Replacing Weather Stripping to Stop Drafts in My Garage

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As winter approaches, many homeowners start to notice drafts coming from places like windows, doors, and even the garage. For my garage, I’ve been feeling a draft coming through for a while now but have been putting off addressing it. However, with temperatures dropping, it was time to finally tackle this draft problem. After checking around, I realized the weather stripping around my garage doors was looking pretty worn down and needed to be replaced. In this blog post, I’ll share how I went about replacing the weather stripping on my garage doors to help stop those annoying drafts.

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Is It Time for New Weather Stripping?

The first step was determining if my existing weather stripping truly needed to be replaced or if it could still be salvaged. To check this, I ran my fingers along the stripping and felt for any soft or worn down spots. I also looked closely for any cracks or gaps where the seal was no longer tight against the door. In my case, the weather stripping was quite flat in many areas and very pliable, meaning it wasn’t providing much insulation anymore. I also noticed a gap along the bottom where it had separated slightly from the door edge. This was a clear sign it was time for an upgrade. If your existing stripping is still firm and maintains a tight seal, you may be able to get by with simply reattaching loose areas for now. But if it’s as worn as mine, full replacement is best to fully block drafts.

Choosing the Right Type of Weather Stripping

With my inspection confirming the need for new weather stripping, the next step was selecting the proper type to install. For garage doors, you’ll typically want to use vinyl, rubber, or felt weather stripping. I went with a vinyl option since it’s durable and helps seal out air, dust, and noise. Just ensure it’s the correct thickness for your door – most manufacturers will note sizing info. You’ll also need to choose whether it attaches with adhesive or nails/staples depending on your door’s material and condition. For my wooden garage doors, adhesive weather strip was the best fit.

Removing the Old Weather Stripping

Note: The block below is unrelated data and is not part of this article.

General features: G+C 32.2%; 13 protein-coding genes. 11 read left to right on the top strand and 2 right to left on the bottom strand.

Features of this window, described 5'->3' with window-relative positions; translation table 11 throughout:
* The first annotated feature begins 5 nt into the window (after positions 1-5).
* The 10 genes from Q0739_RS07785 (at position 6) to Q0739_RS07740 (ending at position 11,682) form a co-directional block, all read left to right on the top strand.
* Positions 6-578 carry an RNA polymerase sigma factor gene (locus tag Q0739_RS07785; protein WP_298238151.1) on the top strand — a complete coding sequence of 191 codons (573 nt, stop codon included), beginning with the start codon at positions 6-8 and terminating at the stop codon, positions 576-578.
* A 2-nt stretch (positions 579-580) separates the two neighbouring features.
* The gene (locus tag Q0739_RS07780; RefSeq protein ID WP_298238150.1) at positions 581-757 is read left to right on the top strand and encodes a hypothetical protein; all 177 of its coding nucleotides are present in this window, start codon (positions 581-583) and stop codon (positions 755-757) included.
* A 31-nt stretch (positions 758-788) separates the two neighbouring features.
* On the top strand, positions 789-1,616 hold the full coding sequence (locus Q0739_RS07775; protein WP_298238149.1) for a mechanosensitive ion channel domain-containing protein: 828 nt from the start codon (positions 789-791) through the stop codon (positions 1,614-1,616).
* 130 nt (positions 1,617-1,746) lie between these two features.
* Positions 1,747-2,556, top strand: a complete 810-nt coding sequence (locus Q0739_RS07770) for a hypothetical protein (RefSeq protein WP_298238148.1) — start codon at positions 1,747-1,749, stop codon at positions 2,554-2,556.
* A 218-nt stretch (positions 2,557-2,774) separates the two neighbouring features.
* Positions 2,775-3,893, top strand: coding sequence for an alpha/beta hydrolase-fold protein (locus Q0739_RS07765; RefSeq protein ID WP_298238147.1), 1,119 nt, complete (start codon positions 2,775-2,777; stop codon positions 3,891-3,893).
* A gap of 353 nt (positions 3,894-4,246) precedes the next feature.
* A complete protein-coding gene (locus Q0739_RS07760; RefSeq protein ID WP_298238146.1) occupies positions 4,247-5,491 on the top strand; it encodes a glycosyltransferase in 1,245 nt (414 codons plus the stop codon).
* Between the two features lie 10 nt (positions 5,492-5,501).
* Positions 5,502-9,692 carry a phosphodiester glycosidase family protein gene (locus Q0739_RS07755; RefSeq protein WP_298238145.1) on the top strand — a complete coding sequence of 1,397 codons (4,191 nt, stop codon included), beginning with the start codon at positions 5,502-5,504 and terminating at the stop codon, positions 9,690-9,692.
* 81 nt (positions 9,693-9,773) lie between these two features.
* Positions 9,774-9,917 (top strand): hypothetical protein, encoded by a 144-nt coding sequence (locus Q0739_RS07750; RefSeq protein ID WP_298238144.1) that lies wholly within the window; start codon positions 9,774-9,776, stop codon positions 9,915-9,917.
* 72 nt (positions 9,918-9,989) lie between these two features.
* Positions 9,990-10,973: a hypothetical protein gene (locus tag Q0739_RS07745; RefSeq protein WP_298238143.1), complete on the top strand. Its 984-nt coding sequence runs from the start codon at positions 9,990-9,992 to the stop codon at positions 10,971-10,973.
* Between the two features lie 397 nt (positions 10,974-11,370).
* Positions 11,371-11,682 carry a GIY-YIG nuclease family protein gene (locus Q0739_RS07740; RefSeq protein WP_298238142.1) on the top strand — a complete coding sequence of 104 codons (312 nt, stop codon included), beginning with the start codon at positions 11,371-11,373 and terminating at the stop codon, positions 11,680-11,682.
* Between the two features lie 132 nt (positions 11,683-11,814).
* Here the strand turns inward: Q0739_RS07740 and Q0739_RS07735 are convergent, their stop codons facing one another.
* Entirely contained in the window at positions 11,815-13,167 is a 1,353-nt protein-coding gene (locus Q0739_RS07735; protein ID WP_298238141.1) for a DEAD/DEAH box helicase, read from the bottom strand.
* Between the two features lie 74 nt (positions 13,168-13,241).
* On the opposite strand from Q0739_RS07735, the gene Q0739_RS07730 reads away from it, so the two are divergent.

Once I had the replacement stripping in hand, it was time to remove what was already installed. This was a straightforward process, but did require a bit of elbow grease. Starting at one end of the door, I gently peeled the old stripping away from the door edge with my fingers. When it started to resist pulling off, I used a putty knife to help pry up stubborn sections without damaging the door surface. It came off in one continuous strip with just a few tough spots that needed a bit more effort. Once fully removed, I gave the door edge a wipe down with a rag to remove any residual adhesive before applying the new weather strip.

Installing the Replacement Weather Stripping

With the old stuff out of the way, installation of the new weather stripping was simple. I followed the manufacturer’s instructions, which directed me to peel about 6 inches of the adhesive backing and position the stripping along the door edge. I then smoothed it down firmly with my fingers, working out any air bubbles. I repeated this process the full length of the door, peeling and applying section by section. For door corners, I mitered the weather strip at a 45 degree angle for a tidy fit. Once fully adhered, I gave it a good rub down to fully bond the adhesive. Within an hour it had set securely. I repeated on the other garage door for a complete replacement job. No drafts should be sneaking through now!

Did It Solve the Draft Problem?

After installing the new weather stripping, I was eager to test how well it worked at keeping drafts out. On a blustery evening, I headed into the garage and was happy to find it no longer felt drafty inside at all, even with the doors closed. No more cold breeze coming through! Mission accomplished. Replacing old, worn weather stripping is an inexpensive solution that made a big difference for my garage comfort. For anyone else struggling with drafts, I’d definitely recommend checking your doors’ stripping condition. It may just need an upgrade like mine did. If replacing it yourself, it’s a simple DIY project. Or contact a local company like Garage Door Repair in Franklin. for assistance if needed. Overall, very pleased with the results of my weather stripping replacement task.

Regular Inspections Keep Drafts at Bay

Now that my garage doors have fresh weather stripping installed, I plan to inspect it periodically, such as every 6-12 months, to check for signs of wear or damage. Catching any issues early will prevent drafts from creeping back in. I’ll feel along the edges for cracks or gaps and make repairs as needed. Cleaning off any dirt buildup that could interfere with the seal is also recommended every so often. By keeping up with minor maintenance like this, I can enjoy many draft-free years from my new weather stripping without needing a full replacement again for a long time. Small tasks really do make a difference in home comfort.